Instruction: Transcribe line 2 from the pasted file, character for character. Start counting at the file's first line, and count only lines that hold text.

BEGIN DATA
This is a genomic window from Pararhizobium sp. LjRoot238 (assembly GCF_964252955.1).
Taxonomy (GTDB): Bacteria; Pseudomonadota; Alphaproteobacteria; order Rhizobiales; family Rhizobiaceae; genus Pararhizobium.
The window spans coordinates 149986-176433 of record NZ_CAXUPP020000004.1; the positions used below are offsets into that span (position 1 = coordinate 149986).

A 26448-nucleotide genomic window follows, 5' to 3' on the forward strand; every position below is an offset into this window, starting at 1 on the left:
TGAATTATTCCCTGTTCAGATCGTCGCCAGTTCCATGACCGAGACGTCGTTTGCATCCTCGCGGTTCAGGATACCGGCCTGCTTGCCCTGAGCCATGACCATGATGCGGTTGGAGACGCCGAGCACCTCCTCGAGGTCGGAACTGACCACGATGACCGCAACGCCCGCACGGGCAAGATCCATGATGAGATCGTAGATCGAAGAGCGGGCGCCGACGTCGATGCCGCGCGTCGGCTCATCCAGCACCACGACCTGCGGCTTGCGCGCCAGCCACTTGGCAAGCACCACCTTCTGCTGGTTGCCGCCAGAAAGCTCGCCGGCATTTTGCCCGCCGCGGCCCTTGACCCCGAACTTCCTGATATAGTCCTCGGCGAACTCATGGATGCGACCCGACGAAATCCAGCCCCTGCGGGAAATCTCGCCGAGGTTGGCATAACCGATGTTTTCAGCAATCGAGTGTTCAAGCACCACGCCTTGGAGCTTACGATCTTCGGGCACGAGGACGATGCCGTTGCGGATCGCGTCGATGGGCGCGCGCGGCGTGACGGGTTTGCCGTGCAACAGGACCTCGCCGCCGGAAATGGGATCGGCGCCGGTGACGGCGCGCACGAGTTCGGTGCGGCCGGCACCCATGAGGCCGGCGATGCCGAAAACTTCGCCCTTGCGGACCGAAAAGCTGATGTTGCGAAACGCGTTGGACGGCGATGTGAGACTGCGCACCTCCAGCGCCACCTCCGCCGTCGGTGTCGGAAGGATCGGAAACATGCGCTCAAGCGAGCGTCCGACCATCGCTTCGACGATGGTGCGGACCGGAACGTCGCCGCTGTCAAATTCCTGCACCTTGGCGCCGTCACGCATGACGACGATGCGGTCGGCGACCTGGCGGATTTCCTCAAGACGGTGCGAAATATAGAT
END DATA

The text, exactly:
Taxonomy (GTDB): Bacteria; Pseudomonadota; Alphaproteobacteria; order Rhizobiales; family Rhizobiaceae; genus Pararhizobium.